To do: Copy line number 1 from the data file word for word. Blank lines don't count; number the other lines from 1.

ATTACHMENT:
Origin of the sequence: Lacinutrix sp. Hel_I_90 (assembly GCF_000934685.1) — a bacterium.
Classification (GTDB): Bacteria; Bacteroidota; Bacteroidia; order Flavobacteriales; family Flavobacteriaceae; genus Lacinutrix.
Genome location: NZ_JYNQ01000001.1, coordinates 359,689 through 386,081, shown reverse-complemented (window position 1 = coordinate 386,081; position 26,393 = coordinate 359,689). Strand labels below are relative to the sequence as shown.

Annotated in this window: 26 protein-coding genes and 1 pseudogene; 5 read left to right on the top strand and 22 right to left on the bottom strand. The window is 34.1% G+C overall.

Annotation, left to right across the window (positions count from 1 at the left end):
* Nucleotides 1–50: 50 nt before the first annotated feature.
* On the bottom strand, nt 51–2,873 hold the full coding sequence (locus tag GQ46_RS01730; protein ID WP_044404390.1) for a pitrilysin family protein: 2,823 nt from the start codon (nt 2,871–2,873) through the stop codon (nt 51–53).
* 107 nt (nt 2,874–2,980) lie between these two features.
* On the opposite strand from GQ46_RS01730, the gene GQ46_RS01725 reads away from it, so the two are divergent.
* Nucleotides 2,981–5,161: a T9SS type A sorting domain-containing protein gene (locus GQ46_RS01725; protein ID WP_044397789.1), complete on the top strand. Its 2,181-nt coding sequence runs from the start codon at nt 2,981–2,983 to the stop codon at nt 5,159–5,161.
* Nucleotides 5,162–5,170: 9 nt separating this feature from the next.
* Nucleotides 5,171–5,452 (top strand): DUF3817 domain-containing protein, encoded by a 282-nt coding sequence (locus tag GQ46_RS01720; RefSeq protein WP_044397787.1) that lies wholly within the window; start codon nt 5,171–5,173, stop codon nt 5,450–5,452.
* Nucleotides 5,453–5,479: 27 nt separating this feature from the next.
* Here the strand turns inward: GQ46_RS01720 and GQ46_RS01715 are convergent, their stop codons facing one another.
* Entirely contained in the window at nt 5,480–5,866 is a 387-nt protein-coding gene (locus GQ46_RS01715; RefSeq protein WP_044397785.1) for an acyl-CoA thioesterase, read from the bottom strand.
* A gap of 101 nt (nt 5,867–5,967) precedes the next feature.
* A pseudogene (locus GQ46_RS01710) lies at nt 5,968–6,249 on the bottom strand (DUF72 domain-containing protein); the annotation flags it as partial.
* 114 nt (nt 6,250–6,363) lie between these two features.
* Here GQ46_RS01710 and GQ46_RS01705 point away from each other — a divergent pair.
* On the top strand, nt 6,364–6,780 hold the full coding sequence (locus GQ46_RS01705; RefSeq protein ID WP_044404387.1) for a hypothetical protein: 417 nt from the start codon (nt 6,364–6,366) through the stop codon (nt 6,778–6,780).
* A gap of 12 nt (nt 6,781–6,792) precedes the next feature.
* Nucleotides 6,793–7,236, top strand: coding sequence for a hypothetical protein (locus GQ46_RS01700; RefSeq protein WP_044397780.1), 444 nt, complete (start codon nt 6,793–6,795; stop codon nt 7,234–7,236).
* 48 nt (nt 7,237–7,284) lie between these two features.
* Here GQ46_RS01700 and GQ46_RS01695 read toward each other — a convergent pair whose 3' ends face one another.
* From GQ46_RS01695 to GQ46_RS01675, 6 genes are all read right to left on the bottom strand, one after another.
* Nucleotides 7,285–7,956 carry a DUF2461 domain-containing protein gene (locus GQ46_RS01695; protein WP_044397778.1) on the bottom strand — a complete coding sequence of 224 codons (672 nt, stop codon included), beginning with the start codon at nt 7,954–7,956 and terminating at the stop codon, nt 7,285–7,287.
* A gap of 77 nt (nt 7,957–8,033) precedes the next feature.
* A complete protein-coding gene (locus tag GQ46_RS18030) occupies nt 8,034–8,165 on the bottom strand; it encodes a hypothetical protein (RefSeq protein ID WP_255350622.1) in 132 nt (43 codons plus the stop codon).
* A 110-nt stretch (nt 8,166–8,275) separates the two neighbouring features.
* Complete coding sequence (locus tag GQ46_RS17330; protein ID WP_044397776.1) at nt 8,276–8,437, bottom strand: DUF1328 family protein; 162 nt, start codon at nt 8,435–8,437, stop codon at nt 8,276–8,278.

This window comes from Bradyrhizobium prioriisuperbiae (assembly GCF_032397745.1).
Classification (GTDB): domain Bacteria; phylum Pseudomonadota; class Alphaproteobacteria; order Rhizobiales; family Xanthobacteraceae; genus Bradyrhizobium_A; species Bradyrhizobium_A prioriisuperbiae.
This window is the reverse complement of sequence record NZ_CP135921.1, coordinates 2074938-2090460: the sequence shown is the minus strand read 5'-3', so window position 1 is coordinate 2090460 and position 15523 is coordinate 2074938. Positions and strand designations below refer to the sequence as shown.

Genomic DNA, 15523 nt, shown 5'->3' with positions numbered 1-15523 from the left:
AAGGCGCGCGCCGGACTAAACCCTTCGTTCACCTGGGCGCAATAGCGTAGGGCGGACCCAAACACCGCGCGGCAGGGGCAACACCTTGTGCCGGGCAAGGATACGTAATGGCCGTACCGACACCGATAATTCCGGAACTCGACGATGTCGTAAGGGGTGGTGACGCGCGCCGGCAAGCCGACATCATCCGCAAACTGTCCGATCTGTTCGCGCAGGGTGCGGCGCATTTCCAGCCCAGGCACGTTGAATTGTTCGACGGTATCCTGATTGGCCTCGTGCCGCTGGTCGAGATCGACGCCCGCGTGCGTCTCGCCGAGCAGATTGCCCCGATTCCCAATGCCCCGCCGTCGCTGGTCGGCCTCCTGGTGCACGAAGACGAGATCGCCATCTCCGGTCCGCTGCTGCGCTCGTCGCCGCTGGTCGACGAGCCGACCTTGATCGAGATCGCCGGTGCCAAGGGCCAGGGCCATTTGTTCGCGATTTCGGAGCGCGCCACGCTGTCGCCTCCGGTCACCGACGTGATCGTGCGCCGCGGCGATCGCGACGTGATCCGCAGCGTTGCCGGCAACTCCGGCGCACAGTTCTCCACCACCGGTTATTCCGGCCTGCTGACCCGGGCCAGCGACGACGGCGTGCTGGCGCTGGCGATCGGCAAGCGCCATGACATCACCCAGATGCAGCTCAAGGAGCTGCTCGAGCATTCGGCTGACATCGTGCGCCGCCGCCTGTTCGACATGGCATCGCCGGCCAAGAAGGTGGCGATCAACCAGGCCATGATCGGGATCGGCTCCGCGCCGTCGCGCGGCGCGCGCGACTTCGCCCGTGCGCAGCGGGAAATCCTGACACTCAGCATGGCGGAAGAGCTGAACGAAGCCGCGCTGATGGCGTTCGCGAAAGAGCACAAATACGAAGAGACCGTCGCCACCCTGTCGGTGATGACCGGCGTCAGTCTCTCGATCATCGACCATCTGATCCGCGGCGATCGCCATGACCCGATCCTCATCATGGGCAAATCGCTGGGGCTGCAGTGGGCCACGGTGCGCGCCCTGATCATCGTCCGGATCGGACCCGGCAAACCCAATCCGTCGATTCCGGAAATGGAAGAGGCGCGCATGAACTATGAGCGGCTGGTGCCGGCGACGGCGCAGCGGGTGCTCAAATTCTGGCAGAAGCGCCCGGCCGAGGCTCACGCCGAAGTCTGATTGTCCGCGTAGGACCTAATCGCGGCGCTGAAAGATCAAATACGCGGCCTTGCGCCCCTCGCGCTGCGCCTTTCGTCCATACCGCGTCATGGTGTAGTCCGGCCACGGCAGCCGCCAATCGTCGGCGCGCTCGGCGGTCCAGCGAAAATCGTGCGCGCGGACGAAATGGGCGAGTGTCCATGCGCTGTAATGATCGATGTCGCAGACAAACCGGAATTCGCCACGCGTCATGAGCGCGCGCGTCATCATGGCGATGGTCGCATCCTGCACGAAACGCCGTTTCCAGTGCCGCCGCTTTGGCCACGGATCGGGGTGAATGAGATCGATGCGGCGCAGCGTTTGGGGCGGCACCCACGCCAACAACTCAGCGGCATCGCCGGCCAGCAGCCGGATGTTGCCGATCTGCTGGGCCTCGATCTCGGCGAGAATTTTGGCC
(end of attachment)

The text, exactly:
Origin of the sequence: Lacinutrix sp. Hel_I_90 (assembly GCF_000934685.1) — a bacterium.